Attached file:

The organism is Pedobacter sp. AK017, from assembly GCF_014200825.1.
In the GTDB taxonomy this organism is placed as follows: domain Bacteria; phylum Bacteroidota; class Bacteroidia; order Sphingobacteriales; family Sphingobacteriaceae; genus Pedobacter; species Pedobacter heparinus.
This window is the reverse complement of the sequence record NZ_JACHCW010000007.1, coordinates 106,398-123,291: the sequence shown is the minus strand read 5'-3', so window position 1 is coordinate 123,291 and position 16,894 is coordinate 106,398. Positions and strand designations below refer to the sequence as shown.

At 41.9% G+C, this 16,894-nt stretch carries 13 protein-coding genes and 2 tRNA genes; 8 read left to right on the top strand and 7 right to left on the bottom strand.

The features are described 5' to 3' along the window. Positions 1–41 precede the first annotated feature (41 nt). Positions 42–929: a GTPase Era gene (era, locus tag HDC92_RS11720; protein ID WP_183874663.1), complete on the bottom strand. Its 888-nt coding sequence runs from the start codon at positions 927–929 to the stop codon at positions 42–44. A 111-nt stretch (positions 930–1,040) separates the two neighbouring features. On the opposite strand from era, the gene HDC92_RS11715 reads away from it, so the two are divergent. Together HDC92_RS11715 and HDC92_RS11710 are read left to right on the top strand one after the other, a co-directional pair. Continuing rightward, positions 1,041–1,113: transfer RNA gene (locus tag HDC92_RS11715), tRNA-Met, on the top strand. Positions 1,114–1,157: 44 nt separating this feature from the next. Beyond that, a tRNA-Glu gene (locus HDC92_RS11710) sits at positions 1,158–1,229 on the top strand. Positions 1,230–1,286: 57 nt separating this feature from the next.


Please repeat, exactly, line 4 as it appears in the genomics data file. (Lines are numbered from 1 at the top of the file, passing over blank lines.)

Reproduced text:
At 41.9% G+C, this 16,894-nt stretch carries 13 protein-coding genes and 2 tRNA genes; 8 read left to right on the top strand and 7 right to left on the bottom strand.